If Architects Had To Work Like Web Designers…

Dear Mr. Architect:

Please design and build me a house. I am not quite sure of what I need, so you should use your discretion. My house should have somewhere between two and forty-five bedrooms. Just make sure the plans are such that the bedrooms can be easily added or deleted. When you bring the blueprints to me, I will make the final decision of what I want. Also, bring me the cost breakdown for each configuration so that I can arbitrarily pick one.

Keep in mind that the house I ultimately choose must cost less than the one I am currently living in. Make sure, however, that you correct all the deficiencies that exist in my current house (the floor of my kitchen vibrates when I walk across it, and the walls don’t have nearly enough insulation in them).

As you design, also keep in mind that I want to keep yearly maintenance costs as low as possible. This should mean the incorporation of extra-cost features like aluminum, vinyl, or composite siding. (If you choose not to specify aluminum, be prepared to explain your decision in detail.)

Please take care that modern design practices and the latest materials are used in construction of the house, as I want it to be a showplace for the most up-to-date ideas and methods. Be alerted, however, that kitchen should be designed to accommodate, among other things, my 1952 Gibson refrigerator.

To insure that you are building the correct house for our entire family, make certain that you contact each of our children, and also our in-laws. My mother-in-law will have very strong feelings about how the house should be designed, since she visits us at least once a year. Make sure that you weigh all of these options carefully and come to the right decision. I, however, retain the right to overrule any choices that you make.

Please don’t bother me with small details right now. Your job is to develop the overall plans for the house: get the big picture. At this time, for example, it is not appropriate to be choosing the color of the carpet.

However, keep in mind that my wife likes blue.

Also, do not worry at this time about acquiring the resources to build the house itself. Your first priority is to develop detailed plans and specifications. Once I approve these plans, however, I would expect the house to be under roof within 48 hours.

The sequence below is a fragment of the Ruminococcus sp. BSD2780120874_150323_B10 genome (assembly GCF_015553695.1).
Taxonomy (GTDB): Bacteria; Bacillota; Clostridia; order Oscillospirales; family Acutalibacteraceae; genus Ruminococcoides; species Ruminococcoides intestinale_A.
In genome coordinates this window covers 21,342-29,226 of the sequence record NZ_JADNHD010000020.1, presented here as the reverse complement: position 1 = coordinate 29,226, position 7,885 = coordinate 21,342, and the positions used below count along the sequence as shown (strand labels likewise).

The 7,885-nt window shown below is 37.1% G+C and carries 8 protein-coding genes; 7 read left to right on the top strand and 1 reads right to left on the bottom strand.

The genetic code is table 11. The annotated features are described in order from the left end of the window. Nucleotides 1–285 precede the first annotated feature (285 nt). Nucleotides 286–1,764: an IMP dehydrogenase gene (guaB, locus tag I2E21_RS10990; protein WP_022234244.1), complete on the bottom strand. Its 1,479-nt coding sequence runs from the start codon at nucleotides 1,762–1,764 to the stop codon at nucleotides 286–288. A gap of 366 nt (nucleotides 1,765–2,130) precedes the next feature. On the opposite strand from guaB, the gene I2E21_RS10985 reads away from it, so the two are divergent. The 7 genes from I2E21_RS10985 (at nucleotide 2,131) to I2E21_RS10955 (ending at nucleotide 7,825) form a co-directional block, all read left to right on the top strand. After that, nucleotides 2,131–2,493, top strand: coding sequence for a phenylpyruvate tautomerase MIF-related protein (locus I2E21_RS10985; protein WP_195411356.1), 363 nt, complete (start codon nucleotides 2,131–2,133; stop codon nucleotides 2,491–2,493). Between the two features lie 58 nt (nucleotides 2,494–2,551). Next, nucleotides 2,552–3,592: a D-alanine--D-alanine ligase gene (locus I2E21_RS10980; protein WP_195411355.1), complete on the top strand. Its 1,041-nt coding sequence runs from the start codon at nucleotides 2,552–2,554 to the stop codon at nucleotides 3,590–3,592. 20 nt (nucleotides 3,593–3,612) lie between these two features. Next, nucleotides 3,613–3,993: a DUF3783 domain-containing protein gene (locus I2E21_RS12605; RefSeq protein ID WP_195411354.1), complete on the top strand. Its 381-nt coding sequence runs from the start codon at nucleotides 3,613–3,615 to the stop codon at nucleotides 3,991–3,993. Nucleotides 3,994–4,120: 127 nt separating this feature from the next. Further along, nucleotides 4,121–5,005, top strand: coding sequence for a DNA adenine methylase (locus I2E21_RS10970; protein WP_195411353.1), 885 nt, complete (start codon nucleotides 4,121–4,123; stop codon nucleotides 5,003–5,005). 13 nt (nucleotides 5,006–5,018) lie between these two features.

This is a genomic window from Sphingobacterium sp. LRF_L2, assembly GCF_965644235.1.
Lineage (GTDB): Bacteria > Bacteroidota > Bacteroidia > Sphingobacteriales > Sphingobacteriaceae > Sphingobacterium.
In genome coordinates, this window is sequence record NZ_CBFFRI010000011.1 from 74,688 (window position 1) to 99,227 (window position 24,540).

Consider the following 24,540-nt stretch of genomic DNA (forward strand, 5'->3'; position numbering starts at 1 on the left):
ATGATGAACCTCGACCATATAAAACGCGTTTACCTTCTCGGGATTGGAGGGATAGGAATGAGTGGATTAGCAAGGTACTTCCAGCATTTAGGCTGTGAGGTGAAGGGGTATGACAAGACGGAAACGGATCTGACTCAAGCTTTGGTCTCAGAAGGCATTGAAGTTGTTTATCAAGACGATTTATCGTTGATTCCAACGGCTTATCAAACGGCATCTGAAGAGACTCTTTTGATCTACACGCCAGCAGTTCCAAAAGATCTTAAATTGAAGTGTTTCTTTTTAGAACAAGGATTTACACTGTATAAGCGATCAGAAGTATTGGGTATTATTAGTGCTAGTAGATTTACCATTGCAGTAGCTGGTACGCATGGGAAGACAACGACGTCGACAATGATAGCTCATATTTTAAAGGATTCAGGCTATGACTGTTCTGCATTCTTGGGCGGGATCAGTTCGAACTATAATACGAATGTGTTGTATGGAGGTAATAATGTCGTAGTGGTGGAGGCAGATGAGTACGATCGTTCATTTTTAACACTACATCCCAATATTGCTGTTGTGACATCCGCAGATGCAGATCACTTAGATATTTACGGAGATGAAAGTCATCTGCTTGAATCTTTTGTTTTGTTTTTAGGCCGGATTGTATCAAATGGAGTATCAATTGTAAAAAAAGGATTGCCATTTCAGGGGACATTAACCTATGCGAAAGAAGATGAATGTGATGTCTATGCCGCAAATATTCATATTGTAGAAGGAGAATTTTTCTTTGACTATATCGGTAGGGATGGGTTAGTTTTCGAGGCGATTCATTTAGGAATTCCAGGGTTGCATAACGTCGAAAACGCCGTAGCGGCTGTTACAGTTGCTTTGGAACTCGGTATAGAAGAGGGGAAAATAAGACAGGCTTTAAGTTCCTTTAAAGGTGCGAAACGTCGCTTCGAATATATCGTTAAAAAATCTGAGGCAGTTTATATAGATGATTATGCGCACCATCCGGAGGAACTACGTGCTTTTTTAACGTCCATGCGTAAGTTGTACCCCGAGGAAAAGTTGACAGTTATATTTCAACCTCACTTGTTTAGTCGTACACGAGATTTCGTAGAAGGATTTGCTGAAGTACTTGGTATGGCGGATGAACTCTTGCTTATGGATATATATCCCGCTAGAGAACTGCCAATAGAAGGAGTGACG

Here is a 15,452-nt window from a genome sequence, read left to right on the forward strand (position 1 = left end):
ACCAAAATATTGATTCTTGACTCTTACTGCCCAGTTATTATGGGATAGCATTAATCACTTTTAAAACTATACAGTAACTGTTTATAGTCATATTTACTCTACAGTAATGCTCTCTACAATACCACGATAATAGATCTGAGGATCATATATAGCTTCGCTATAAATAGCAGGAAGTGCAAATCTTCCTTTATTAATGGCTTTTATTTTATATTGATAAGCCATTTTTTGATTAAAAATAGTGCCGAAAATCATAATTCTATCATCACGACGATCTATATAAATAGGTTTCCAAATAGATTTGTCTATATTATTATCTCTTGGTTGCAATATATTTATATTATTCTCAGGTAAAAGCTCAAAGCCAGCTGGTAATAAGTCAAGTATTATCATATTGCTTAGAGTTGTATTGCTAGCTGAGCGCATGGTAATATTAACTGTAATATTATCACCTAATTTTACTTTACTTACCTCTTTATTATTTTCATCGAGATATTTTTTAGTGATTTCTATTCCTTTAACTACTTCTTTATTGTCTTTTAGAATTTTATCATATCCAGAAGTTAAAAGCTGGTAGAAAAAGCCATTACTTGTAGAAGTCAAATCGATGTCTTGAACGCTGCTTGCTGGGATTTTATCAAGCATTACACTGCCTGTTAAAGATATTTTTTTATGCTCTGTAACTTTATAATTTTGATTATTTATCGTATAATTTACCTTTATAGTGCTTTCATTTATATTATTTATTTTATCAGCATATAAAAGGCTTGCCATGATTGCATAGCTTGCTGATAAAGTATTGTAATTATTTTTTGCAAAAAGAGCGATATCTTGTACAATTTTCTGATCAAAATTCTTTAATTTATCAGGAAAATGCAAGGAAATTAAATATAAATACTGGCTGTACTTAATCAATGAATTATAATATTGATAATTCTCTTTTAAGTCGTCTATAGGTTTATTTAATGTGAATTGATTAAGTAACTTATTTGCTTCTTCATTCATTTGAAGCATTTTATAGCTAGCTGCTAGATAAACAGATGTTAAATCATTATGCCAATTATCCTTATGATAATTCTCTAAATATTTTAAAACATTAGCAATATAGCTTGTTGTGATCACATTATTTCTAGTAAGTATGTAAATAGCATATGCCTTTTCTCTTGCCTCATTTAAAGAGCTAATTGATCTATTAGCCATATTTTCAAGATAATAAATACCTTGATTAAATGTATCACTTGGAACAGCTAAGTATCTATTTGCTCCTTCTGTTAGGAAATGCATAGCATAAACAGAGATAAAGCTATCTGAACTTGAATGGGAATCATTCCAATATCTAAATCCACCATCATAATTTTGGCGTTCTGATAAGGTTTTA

While you are designing this house specifically for me, keep in mind that sooner or later I will have to sell it to someone else. It therefore should have appeal to a wide variety of potential buyers. Please make sure before you finalize the plans that there is a consensus of the population in my area that they like the features this house has. I advise you to run up and look at my neighbor’s house he constructed last year. We like it a great deal. It has many features that we would also like in our new home, particularly the 75-foot swimming pool. With careful engineering, I believe that you can design this into our new house without impacting the final cost.

Please prepare a complete set of blueprints. It is not necessary at this time to do the real design, since they will be used only for construction bids. Be advised, however, that you will be held accountable for any increase of construction costs as a result of later design changes.

You must be thrilled to be working on as an interesting project as this! To be able to use the latest techniques and materials and to be given such freedom in your designs is something that can’t happen very often. Contact me as soon as possible with your complete ideas and plans.

PS: My wife has just told me that she disagrees with many of the instructions I’ve given you in this letter. As architect, it is your responsibility to resolve these differences. I have tried in the past and have been unable to accomplish this. If you can’t handle this responsibility, I will have to find another architect.